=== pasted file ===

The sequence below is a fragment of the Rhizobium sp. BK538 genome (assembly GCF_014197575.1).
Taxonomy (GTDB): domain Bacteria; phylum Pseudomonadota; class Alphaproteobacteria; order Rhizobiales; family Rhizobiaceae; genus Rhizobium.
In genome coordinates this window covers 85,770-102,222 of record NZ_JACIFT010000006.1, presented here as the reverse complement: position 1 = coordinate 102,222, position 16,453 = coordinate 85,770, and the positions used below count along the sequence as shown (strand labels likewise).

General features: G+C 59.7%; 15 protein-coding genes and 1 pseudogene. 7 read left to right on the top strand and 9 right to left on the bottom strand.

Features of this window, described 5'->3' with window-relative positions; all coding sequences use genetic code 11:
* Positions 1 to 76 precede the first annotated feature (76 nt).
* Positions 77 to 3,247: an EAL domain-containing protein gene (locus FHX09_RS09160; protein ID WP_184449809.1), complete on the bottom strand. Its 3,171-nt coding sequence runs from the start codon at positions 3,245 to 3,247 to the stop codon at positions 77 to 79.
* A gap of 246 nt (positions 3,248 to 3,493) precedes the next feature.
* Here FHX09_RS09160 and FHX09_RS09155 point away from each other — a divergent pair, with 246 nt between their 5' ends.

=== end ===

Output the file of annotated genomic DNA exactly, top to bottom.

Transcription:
The sequence below is a fragment of the Rhizobium sp. BK538 genome (assembly GCF_014197575.1).
Taxonomy (GTDB): domain Bacteria; phylum Pseudomonadota; class Alphaproteobacteria; order Rhizobiales; family Rhizobiaceae; genus Rhizobium.
In genome coordinates this window covers 85,770-102,222 of record NZ_JACIFT010000006.1, presented here as the reverse complement: position 1 = coordinate 102,222, position 16,453 = coordinate 85,770, and the positions used below count along the sequence as shown (strand labels likewise).

General features: G+C 59.7%; 15 protein-coding genes and 1 pseudogene. 7 read left to right on the top strand and 9 right to left on the bottom strand.

Features of this window, described 5'->3' with window-relative positions; all coding sequences use genetic code 11:
* Positions 1 to 76 precede the first annotated feature (76 nt).
* Positions 77 to 3,247: an EAL domain-containing protein gene (locus FHX09_RS09160; protein ID WP_184449809.1), complete on the bottom strand. Its 3,171-nt coding sequence runs from the start codon at positions 3,245 to 3,247 to the stop codon at positions 77 to 79.
* A gap of 246 nt (positions 3,248 to 3,493) precedes the next feature.
* Here FHX09_RS09160 and FHX09_RS09155 point away from each other — a divergent pair, with 246 nt between their 5' ends.